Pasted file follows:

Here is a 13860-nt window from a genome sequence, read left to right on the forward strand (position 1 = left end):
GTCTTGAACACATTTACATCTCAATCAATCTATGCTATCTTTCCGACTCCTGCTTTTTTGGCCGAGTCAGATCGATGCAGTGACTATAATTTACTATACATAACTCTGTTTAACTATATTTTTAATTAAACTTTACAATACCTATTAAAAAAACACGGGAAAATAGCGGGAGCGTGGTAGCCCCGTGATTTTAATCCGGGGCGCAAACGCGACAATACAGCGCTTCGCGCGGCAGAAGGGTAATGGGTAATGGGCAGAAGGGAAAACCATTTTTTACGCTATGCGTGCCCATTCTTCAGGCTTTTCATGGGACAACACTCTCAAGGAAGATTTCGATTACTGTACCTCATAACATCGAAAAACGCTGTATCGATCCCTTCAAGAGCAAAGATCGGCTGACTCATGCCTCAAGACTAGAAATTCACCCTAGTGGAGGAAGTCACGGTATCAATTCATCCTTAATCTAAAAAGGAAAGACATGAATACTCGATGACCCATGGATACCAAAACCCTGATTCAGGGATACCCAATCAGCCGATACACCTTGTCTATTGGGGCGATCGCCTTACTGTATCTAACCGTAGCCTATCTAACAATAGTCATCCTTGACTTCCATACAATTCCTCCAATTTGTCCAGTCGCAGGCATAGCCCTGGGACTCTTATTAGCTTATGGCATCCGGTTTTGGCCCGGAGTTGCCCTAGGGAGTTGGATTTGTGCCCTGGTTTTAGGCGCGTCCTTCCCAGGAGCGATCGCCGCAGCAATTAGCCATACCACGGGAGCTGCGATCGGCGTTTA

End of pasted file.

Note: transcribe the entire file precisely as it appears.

Here is a 13860-nt window from a genome sequence, read left to right on the forward strand (position 1 = left end):
GTCTTGAACACATTTACATCTCAATCAATCTATGCTATCTTTCCGACTCCTGCTTTTTTGGCCGAGTCAGATCGATGCAGTGACTATAATTTACTATACATAACTCTGTTTAACTATATTTTTAATTAAACTTTACAATACCTATTAAAAAAACACGGGAAAATAGCGGGAGCGTGGTAGCCCCGTGATTTTAATCCGGGGCGCAAACGCGACAATACAGCGCTTCGCGCGGCAGAAGGGTAATGGGTAATGGGCAGAAGGGAAAACCATTTTTTACGCTATGCGTGCCCATTCTTCAGGCTTTTCATGGGACAACACTCTCAAGGAAGATTTCGATTACTGTACCTCATAACATCGAAAAACGCTGTATCGATCCCTTCAAGAGCAAAGATCGGCTGACTCATGCCTCAAGACTAGAAATTCACCCTAGTGGAGGAAGTCACGGTATCAATTCATCCTTAATCTAAAAAGGAAAGACATGAATACTCGATGACCCATGGATACCAAAACCCTGATTCAGGGATACCCAATCAGCCGATACACCTTGTCTATTGGGGCGATCGCCTTACTGTATCTAACCGTAGCCTATCTAACAATAGTCATCCTTGACTTCCATACAATTCCTCCAATTTGTCCAGTCGCAGGCATAGCCCTGGGACTCTTATTAGCTTATGGCATCCGGTTTTGGCCCGGAGTTGCCCTAGGGAGTTGGATTTGTGCCCTGGTTTTAGGCGCGTCCTTCCCAGGAGCGATCGCCGCAGCAATTAGCCATACCACGGGAGCTGCGATCGGCGTTTA